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Global Islamic finance forecast to grow as main markets recover: S&P

  • S&P also highlighted that the full impact of the coronavirus crisis has yet to materialise and more requests for sukuk restructurings and maturity extensions, as well as higher default rates, are expected this year.
03 May 2021

DUBAI: The $2.2 trillion global Islamic finance industry is expected to grow 10%-12% over 2021-2022 due to increased Islamic bond issuance and a modest economic recovery in the main Islamic finance markets, S&P Global Ratings said.

The industry continued to grow last year despite the COVID-19 pandemic, although at a lower pace than in 2019, with global Islamic assets expanding by 10.6% in 2020 against growth of 17.3% the previous year.

Islamic finance, which bans interest payments and pure monetary speculation, has been on the rise for many years across markets in Africa, the Middle East and Southeast Asia, but it remains a fragmented industry with uneven implementation of its rules.

"Over the next 12 months, we could see progress on a unified global legal and regulatory framework for Islamic finance we believe that such a framework could help resolve the lack of standardisation and harmonisation that the Islamic finance industry has faced for decades," S&P said on Monday.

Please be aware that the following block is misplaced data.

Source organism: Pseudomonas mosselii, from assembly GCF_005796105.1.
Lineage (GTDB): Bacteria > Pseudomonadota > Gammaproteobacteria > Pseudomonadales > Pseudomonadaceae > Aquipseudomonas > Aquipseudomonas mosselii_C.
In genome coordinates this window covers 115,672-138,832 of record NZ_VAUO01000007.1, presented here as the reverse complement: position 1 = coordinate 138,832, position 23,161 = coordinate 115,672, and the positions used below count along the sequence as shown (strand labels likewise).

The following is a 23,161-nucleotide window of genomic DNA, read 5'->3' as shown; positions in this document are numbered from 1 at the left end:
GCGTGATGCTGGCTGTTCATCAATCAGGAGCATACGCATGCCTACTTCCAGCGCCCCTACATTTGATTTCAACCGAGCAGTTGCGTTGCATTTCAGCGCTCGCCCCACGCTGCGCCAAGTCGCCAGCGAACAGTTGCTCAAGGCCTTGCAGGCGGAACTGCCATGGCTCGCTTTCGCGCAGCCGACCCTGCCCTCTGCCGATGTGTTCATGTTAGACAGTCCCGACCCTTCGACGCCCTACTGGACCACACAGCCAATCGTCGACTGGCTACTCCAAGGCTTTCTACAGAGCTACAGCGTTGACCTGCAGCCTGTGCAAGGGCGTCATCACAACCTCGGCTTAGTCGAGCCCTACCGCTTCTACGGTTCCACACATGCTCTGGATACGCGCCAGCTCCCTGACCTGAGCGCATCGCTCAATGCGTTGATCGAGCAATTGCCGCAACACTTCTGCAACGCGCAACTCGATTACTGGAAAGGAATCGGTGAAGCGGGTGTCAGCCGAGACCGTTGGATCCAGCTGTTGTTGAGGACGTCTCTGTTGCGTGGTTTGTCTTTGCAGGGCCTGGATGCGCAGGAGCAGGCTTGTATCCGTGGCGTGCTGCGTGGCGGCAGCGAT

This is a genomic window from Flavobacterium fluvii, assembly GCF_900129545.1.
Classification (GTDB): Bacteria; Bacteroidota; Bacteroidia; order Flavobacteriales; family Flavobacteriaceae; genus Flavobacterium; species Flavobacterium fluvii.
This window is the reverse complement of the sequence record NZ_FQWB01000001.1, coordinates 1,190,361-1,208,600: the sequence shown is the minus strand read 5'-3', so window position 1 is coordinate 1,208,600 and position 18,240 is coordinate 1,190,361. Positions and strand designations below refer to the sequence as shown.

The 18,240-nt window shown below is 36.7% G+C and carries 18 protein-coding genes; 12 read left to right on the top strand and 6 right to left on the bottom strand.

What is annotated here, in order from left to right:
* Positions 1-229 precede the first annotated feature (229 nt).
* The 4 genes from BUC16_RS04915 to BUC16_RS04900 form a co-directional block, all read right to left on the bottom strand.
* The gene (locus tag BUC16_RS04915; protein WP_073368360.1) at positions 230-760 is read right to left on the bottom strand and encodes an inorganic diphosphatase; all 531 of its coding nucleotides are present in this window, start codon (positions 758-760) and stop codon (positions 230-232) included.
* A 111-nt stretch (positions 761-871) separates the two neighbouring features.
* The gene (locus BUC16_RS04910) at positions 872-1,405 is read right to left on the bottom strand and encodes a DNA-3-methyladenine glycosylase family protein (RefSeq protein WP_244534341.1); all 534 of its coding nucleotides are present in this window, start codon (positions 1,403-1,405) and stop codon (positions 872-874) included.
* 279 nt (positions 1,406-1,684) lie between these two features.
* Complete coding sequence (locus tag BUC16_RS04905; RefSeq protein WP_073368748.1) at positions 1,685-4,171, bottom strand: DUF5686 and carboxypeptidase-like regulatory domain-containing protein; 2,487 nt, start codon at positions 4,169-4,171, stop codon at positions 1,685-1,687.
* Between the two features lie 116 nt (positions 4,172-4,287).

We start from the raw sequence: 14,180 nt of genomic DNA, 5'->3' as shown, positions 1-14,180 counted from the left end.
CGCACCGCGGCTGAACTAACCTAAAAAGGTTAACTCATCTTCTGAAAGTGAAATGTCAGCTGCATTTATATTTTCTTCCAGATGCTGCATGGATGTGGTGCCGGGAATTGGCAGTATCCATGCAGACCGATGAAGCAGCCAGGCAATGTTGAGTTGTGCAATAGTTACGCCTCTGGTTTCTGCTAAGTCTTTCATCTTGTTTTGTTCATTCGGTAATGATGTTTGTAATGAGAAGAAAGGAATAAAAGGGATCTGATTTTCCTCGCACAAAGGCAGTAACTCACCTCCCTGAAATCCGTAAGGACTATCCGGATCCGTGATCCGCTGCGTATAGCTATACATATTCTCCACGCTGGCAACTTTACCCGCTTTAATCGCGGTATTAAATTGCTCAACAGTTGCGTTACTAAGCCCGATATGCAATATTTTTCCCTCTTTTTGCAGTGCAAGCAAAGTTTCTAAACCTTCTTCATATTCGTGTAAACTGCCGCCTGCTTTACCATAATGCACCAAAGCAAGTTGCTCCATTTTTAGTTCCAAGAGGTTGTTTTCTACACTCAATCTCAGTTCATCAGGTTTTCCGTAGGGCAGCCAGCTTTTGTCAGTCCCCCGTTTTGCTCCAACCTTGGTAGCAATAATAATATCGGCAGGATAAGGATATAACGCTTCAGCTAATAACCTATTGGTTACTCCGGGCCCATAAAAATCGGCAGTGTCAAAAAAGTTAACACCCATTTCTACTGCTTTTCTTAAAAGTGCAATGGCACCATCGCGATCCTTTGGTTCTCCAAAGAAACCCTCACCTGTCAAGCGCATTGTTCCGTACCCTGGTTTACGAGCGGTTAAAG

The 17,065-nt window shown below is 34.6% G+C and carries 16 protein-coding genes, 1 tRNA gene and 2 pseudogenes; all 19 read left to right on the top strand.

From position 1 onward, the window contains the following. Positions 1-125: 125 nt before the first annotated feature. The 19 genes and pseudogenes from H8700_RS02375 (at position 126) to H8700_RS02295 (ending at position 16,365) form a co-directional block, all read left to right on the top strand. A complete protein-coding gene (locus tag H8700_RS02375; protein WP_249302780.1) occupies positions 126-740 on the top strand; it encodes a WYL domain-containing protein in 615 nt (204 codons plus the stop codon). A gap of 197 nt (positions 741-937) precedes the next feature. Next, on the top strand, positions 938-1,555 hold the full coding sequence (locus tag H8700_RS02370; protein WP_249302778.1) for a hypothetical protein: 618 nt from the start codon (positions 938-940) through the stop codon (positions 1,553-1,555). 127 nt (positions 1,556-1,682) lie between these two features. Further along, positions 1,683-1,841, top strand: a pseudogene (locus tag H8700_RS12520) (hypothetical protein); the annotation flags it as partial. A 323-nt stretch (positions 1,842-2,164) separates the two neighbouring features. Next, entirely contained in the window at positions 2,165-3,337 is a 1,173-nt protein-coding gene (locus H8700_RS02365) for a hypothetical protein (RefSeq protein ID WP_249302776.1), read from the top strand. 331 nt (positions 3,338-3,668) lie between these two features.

The industry is expected to receive some support in the coming two years in Saudi Arabia, where mortgages and corporate lending are expected to rise as the country pushes ahead with plans to diversify the economy.

Investments in Qatar for the 2022 soccer World Cup and the Expo event in Dubai later this year are also expected to support growth.

The ratings agency forecast global issuance of Islamic bonds, or sukuk, to reach $140-155 billion this year, up from roughly $140 billion in 2020, thanks to abundant liquidity and sustained financing needs among corporates and governments.

S&P also highlighted that the full impact of the coronavirus crisis has yet to materialise and more requests for sukuk restructurings and maturity extensions, as well as higher default rates, are expected this year.

"We see pressure on real estate developers, given the drop in real estate prices in the GCC (Gulf Cooperation Council) and building risks in the commercial real estate sector," S&P said.

"Similarly, companies related to aviation, tourism, travel, and hospitality - sectors that have been severely hit by COVID-19 - will take several quarters to recover to prepandemic levels."